WESTFIELD—For city resident Kristen Mello, the desire for knowledge exists because of concern.
That’s why she started an online petition asking for blood testing for residents who may have been exposed to city water that had a possible contamination of perfluoroalkyl substances (PFAS), also known as perfluorinated carbons (PFCs), through the city’s public water supply wells.
“The contaminated wells were taken offline but before that I drank this water for 30 years,” Mello said. “We deserve to know what our exposure is.”
Over the summer, two of the city’s eight public drinking water wells were taken offline due to both having levels of PFAS or PFCs that was above a lifetime exposure limit advisory given by the Environmental Protection Agency (EPA).
According to the EPA, who lowered the acceptable amount of Perfluorooctanesulfonic acid (PFOS) and Perfluorooctanoic acid (PFOA)—types of PFAS—in drinking water from 600 parts per trillion to 70 parts per trillion in June of last year in a health advisory, the compound has a potential to be linked to health issues. According to the EPA’s advisory, studies on laboratory animals that were “informed by epidemiological studies of human populations” showed that certain levels of the substances may result in adverse health effects, including effects on children’s development, livers, kidneys, thyroids and immune systems, as well as risks of cancer.
However, according to the ATSDR’s public health statement on perfluoroakyls:
“It is difficult to interpret the results of these studies because they are not consistent; some studies have found associations, but others looking at the same health effect have not found these associations. Even though some studies have found significant associations between serum perfluoroalkyl levels and adverse health effects, it does not mean that perfluoroalkyls caused these effects.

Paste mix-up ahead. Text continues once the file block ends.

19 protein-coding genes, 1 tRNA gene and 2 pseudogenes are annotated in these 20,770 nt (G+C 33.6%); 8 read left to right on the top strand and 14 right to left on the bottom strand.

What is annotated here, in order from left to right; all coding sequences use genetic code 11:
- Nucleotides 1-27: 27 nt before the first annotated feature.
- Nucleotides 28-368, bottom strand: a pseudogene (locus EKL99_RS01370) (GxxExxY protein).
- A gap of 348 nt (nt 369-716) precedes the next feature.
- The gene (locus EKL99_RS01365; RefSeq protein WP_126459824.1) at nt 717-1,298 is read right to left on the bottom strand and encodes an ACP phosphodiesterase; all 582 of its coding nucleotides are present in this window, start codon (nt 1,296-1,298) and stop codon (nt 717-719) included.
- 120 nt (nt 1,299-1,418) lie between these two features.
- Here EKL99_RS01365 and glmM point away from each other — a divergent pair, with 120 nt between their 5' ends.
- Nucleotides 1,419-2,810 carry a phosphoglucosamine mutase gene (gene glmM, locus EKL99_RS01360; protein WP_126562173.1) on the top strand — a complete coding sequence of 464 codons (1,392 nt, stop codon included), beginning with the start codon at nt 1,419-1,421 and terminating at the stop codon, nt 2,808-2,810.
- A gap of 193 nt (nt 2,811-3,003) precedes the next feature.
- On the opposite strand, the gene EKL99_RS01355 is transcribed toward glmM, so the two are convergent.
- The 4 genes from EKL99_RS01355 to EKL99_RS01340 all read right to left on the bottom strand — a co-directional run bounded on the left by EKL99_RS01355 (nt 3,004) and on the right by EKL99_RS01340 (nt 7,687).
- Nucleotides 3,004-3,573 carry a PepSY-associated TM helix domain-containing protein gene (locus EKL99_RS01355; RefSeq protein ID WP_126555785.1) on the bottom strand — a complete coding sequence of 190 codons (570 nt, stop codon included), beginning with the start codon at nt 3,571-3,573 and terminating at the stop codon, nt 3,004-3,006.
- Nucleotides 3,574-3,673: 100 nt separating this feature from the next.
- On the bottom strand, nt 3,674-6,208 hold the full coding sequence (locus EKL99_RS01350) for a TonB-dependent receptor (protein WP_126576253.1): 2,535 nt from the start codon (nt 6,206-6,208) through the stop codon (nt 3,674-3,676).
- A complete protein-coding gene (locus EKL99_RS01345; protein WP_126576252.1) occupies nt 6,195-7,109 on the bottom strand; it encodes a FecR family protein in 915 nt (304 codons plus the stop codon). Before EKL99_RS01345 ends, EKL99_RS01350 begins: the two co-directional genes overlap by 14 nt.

There is no confirmation as to where the PFAS originated, but theories have suggested that aqueous firefighting foam used by the US National Guard at Barnes Regional Airport may be the source, and the Massachusetts Department of Environmental Protection (MassDEP) and the Guard are currently investigating. Other sources of PFAS, according to the US Agency for Toxic Substances and Disease Registry (ATSDR), include stain-resistant upholstery, nonstick cookware, personal care products and water-resistant clothing.
Mello believes that it is possible that exposure to the PFAS may have occurred to residents as early as the 1950s, when the online petition said the firefighting foam were first used on the airport. If this is true, she wants to know if the levels of PFAS are in residents’ blood streams are elevated above the average level that’s found in people throughout the country.
“We are happy that they took the wells offline but prior to 2015 we didn’t know, so the only way to know is to get the blood testing done,” Mello said.
Testing like this has occurred before, namely in Pease, New Hampshire, which was one of the reasons Mello became inspired to start the petition. According to a New Hampshire Department of Health and Human Services (NH DHHS) press release, “a positive test result for perfluorooctane sulfonic acid (PFOS) from a well that serves the Pease Tradeport and the New Hampshire Air National Guard base at Pease” was found, and the well in question was taken offline—similar to the situation that occurred in Westfield.
According to the website for the community action group Testing for Pease, the community pushed for blood testing of residents for possible PFCs in their blood after the news came out about the contamination of the water source. The website reported that the NH DHHS eventually “responded to the community’s request to provide blood testing for the people at Pease exposed to contaminated well water (prior to May 2014) by offering two rounds of testing in 2015.”
Also according to the website, the blood tests for Pease residents came back with a higher amount of PFCs than what was found in a 2011-2012 study that was done by the Center for Disease Control and Prevention (CDC) National Health and Nutrition Examination Survey (NHANES).
Mello said that the testing was also facilitated through the ATSDR, who she also reached out to regarding her concerns.
Regarding the testing request, Westfield Mayor Brian Sullivan said, “I’ve reached out to the [Westfield] Health Department and heard nothing on requirements or needs for testing.” He added that he was told that testing is “not warranted” at this time.
The city has also been working toward adding carbon filtration to the wells that are contaminated, and they are currently in the process of testing the water to see what level of that filtration is needed.
For more information on the petition, you can visit the change.org website and search for “PFAS Blood Testing for Residents of Westfield, MA Exposed to Contaminated Drinking Water.”